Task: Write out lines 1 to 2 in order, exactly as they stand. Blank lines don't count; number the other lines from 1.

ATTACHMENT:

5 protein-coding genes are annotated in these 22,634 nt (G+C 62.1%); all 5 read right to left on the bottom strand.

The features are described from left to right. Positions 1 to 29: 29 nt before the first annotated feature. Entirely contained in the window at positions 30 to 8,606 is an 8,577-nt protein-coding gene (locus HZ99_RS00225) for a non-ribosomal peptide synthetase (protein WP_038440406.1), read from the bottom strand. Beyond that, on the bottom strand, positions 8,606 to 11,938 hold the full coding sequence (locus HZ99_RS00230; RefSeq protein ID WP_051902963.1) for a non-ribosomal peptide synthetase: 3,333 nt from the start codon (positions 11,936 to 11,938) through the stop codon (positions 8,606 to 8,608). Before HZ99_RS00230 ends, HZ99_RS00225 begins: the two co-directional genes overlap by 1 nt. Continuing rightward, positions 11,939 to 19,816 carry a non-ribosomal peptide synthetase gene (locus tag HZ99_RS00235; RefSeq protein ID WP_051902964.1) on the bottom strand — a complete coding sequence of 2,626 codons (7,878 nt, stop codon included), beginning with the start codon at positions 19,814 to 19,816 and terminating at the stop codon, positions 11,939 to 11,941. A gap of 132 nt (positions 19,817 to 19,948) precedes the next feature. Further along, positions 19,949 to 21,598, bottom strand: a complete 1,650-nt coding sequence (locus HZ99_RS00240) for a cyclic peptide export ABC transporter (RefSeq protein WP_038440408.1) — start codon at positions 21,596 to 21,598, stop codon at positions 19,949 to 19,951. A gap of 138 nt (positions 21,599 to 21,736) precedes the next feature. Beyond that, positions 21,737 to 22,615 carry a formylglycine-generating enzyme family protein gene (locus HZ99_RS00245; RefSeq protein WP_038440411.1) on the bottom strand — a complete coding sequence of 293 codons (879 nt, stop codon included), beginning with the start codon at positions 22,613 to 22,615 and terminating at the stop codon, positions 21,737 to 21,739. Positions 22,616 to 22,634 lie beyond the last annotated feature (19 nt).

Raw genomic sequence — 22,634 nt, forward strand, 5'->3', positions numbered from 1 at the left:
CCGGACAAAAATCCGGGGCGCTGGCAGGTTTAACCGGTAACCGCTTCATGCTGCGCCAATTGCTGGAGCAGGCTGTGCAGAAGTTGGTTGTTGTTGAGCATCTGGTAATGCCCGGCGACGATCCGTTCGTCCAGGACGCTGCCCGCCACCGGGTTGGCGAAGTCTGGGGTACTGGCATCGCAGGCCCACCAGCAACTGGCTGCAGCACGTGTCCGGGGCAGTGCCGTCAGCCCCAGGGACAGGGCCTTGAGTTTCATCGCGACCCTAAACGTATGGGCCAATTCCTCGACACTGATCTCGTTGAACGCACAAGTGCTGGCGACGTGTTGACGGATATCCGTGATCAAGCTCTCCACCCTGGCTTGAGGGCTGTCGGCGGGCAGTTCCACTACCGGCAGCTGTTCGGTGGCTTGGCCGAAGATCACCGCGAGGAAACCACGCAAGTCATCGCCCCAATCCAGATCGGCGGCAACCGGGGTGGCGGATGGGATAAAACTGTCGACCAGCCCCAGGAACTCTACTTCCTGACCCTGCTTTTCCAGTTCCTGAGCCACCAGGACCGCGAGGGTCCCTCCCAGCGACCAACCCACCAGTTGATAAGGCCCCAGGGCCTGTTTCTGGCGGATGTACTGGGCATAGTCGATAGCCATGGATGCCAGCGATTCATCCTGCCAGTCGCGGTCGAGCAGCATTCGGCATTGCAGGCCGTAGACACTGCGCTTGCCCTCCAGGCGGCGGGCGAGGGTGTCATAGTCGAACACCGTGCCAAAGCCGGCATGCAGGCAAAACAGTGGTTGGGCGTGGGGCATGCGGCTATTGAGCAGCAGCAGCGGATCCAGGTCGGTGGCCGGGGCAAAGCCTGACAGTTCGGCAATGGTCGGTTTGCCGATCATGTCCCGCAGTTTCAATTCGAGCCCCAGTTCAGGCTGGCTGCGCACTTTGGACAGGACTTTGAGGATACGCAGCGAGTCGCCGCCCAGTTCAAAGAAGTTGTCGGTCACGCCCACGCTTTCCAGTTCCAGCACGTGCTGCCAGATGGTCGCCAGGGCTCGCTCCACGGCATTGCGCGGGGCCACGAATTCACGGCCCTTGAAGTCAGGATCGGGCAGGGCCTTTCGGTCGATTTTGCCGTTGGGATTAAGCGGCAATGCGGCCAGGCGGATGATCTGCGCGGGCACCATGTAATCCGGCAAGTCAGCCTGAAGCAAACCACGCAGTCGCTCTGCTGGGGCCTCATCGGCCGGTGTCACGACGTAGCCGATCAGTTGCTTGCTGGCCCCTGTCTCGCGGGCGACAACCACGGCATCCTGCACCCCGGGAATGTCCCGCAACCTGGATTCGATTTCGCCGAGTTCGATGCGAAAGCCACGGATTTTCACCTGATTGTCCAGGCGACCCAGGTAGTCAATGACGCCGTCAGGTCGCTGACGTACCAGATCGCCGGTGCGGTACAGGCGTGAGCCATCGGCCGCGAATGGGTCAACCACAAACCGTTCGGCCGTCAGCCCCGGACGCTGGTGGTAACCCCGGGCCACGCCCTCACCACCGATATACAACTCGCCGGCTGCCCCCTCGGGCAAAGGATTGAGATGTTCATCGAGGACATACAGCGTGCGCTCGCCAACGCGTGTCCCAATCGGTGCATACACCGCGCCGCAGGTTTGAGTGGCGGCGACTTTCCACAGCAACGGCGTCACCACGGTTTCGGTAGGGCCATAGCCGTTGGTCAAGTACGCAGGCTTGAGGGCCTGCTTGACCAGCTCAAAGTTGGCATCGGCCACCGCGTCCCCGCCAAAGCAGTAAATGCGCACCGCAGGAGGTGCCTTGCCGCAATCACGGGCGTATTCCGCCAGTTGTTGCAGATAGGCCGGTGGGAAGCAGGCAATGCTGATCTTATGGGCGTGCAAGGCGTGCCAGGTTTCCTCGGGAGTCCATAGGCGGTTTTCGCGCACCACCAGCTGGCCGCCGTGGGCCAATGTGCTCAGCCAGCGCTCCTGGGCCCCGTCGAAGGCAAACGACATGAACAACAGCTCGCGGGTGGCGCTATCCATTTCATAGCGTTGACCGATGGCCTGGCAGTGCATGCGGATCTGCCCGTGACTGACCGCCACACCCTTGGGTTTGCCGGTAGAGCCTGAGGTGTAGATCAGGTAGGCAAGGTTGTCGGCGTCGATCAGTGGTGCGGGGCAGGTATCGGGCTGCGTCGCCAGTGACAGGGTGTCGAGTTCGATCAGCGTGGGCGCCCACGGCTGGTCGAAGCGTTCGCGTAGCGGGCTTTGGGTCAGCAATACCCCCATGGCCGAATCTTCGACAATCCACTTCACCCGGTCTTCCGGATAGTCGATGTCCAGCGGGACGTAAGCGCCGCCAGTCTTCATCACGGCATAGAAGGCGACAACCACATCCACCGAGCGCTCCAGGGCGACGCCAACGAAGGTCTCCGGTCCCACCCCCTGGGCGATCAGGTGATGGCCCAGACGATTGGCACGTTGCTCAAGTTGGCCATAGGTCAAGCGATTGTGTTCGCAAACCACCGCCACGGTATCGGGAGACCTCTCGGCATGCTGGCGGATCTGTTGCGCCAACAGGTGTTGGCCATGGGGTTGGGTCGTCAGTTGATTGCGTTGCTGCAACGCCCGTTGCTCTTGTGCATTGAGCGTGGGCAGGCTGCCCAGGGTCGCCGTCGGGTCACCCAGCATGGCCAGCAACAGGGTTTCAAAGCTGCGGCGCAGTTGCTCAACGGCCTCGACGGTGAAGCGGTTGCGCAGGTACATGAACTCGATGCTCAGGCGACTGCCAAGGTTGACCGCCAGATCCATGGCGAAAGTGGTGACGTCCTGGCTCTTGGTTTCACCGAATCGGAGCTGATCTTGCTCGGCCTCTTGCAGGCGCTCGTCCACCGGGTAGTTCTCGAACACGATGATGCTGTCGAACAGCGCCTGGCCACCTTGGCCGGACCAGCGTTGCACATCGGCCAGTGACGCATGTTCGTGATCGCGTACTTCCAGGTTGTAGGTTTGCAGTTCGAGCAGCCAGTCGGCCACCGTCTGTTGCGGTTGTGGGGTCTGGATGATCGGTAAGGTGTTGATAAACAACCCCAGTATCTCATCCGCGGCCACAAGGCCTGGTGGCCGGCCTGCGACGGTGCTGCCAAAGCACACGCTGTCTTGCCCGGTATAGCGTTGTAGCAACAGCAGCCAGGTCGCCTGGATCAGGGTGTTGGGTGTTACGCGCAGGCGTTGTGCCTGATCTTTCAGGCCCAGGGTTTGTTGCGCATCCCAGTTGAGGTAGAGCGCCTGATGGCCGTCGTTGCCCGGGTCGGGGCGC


5 protein-coding genes are annotated in these 22,634 nt (G+C 62.1%); all 5 read right to left on the bottom strand.

The features are described from left to right. Positions 1 to 29: 29 nt before the first annotated feature. Entirely contained in the window at positions 30 to 8,606 is an 8,577-nt protein-coding gene (locus HZ99_RS00225) for a non-ribosomal peptide synthetase (protein WP_038440406.1), read from the bottom strand. Beyond that, on the bottom strand, positions 8,606 to 11,938 hold the full coding sequence (locus HZ99_RS00230; RefSeq protein ID WP_051902963.1) for a non-ribosomal peptide synthetase: 3,333 nt from the start codon (positions 11,936 to 11,938) through the stop codon (positions 8,606 to 8,608). Before HZ99_RS00230 ends, HZ99_RS00225 begins: the two co-directional genes overlap by 1 nt. Continuing rightward, positions 11,939 to 19,816 carry a non-ribosomal peptide synthetase gene (locus tag HZ99_RS00235; RefSeq protein ID WP_051902964.1) on the bottom strand — a complete coding sequence of 2,626 codons (7,878 nt, stop codon included), beginning with the start codon at positions 19,814 to 19,816 and terminating at the stop codon, positions 11,939 to 11,941. A gap of 132 nt (positions 19,817 to 19,948) precedes the next feature. Further along, positions 19,949 to 21,598, bottom strand: a complete 1,650-nt coding sequence (locus HZ99_RS00240) for a cyclic peptide export ABC transporter (RefSeq protein WP_038440408.1) — start codon at positions 21,596 to 21,598, stop codon at positions 19,949 to 19,951. A gap of 138 nt (positions 21,599 to 21,736) precedes the next feature. Beyond that, positions 21,737 to 22,615 carry a formylglycine-generating enzyme family protein gene (locus HZ99_RS00245; RefSeq protein WP_038440411.1) on the bottom strand — a complete coding sequence of 293 codons (879 nt, stop codon included), beginning with the start codon at positions 22,613 to 22,615 and terminating at the stop codon, positions 21,737 to 21,739. Positions 22,616 to 22,634 lie beyond the last annotated feature (19 nt).